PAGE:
Archaeology Magazine Archive

A publication of the Archaeological Institute of America

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Departments Volume 49 Number 3, May/June 1996

In This Issue
Digging the Deep
New technologies give scholars as well as treasure hunters access to the world's deepest wrecks. By Peter A. Young
From the President
Battling the Brick Lobby
Archaeologist Graziella Fiorentini is fighting courageously to defend the ancient city of Agrigento from Sicily's powerful construction lobby. By Stephen L. Dyson
Letters Near Eastern Studies Crisis; Museums Under Siege; Thoughts on Dion; Mahdia Whereabouts
Sounding the Alarm
A World Monuments Fund heritage watch will monitor the 100 most endangered sites and architectural and sculptural treasures in the world. By James Wiseman
At the Museums
Celebrating the Bronzesmith's Art
A new exhibition at Harvard University's Sackler Museum celebrates aspects of classical sculpture seldom explored-- mold making, casting, joining, and finishing. Called The Fire of Hephaistos after the Greek god of metalworking, the exhibition will be at the Sackler through August 11 before traveling to the Toledo Museum of Art (October 13-January 5, 1997) and the Tampa Museum of Art (February 2-April 13, 1997). Reviewed by Angela M.H. Schuster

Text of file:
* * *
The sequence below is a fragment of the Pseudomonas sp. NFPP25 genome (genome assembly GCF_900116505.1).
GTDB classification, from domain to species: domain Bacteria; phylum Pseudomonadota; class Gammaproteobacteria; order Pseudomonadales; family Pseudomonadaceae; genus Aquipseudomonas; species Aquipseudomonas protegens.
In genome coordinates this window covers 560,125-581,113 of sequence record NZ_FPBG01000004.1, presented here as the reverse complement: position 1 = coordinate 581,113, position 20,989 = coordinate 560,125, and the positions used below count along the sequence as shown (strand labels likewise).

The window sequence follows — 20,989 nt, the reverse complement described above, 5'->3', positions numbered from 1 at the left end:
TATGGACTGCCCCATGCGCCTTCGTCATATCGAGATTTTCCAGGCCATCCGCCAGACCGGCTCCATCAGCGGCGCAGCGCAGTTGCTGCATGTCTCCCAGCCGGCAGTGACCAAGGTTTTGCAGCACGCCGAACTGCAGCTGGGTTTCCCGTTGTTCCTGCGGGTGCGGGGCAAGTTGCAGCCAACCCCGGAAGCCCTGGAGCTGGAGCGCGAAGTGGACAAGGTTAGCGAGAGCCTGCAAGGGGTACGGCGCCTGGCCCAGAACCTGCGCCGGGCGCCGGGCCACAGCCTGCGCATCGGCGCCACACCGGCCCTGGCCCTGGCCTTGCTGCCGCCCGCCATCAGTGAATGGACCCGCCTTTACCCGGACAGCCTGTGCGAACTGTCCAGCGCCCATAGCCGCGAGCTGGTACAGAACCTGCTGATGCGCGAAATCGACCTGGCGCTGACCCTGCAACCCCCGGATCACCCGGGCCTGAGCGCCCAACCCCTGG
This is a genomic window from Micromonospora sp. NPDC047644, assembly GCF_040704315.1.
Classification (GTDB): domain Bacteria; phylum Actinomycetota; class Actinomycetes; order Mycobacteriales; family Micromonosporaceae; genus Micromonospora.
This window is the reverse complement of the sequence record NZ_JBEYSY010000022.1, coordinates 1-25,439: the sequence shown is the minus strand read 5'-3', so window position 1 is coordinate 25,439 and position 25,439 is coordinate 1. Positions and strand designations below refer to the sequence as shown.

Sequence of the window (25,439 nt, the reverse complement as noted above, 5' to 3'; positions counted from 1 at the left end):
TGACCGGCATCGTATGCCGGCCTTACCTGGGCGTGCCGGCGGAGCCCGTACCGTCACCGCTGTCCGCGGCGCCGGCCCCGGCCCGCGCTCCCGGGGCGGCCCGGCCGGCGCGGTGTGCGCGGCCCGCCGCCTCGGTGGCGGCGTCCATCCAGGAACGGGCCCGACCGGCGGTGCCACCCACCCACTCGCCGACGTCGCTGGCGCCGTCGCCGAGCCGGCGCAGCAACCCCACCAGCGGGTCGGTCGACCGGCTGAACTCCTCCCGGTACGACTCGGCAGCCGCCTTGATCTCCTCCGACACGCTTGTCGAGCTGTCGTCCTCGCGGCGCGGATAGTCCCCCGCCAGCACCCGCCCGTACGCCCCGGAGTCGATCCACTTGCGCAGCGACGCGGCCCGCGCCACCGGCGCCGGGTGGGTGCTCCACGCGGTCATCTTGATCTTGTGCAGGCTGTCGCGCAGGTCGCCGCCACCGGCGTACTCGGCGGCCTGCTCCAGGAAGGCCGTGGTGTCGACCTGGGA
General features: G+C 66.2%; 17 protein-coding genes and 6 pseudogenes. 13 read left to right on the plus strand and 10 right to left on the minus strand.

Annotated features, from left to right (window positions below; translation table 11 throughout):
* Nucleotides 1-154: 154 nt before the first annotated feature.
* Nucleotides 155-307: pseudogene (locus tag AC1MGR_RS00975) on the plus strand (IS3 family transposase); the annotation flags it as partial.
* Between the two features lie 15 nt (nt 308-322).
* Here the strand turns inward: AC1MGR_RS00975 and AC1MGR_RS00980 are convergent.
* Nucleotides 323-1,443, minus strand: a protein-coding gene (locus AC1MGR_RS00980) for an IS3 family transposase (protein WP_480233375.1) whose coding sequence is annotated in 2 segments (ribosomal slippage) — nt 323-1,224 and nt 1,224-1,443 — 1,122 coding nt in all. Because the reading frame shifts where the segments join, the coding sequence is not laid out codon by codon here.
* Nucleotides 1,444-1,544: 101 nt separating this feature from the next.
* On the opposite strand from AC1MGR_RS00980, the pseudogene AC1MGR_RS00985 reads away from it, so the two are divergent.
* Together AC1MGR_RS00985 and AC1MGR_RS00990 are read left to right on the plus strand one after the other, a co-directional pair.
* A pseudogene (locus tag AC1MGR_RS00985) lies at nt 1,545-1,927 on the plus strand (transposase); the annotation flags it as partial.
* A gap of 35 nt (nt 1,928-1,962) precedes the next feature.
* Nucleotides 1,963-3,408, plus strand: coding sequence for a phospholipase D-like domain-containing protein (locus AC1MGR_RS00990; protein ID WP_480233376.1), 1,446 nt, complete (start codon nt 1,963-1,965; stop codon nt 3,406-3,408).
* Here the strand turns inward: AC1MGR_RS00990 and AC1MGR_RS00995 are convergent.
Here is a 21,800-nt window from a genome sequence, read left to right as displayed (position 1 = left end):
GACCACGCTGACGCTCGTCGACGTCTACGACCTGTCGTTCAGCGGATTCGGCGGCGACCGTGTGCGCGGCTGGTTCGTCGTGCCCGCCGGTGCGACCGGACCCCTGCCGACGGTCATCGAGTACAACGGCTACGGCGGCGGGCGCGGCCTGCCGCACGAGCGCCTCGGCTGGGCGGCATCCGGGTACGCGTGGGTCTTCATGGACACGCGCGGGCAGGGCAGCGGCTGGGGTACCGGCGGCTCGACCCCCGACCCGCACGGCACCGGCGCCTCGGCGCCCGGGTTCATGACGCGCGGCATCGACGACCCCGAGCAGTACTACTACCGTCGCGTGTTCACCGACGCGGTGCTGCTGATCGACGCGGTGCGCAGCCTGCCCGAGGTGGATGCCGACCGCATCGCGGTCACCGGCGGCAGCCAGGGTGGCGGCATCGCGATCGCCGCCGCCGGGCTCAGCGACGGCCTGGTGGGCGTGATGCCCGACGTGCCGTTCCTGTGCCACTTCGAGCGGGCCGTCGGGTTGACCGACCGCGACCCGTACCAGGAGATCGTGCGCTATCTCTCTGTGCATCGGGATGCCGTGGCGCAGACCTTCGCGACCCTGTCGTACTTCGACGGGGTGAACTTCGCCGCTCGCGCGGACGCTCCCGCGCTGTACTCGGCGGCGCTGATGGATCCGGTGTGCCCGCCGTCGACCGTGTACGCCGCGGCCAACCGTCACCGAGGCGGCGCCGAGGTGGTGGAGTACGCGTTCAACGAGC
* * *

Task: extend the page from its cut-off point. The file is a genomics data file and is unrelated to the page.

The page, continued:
Surfing Ancient Lands
A guide to CD-ROM offerings: 500 Nations: Stories of the North American Indian Experience (Microsoft, 1995); Ancient Lands (Microsoft, 1994); Exploring Ancient Cities: Crete, Petra, Pompeii, Teotihuacan (Sumeria and Scientific American, 1994); History through Art: Ancient Rome and Ancient Greece (Zane Publishing, 1995); Multimedia World History (Bureau of Electronic Publishing, 1994); Nile Passage to Egypt (Discovery Channel and Human Code, 1995). Reviewed by Donald H. Sanders
Who Were the Celts?
A summary of recent scholarship about the Celts points out that archaeologists, historians, linguists, and students of literature still disagree about who the Celts were. The Celtic World, edited by Miranda Green. London and New York: Routledge, 1995. $125. ISBN 0-415-05764-7. Reviewed by Mark Hall
Surrogate Stone
A famous Roman temple in Portugal turns out to be a forgery perpetrated by a local physician in the 1960s and 1970s. By David and Noelle Soren

© 1996 by the Archaeological Institute of America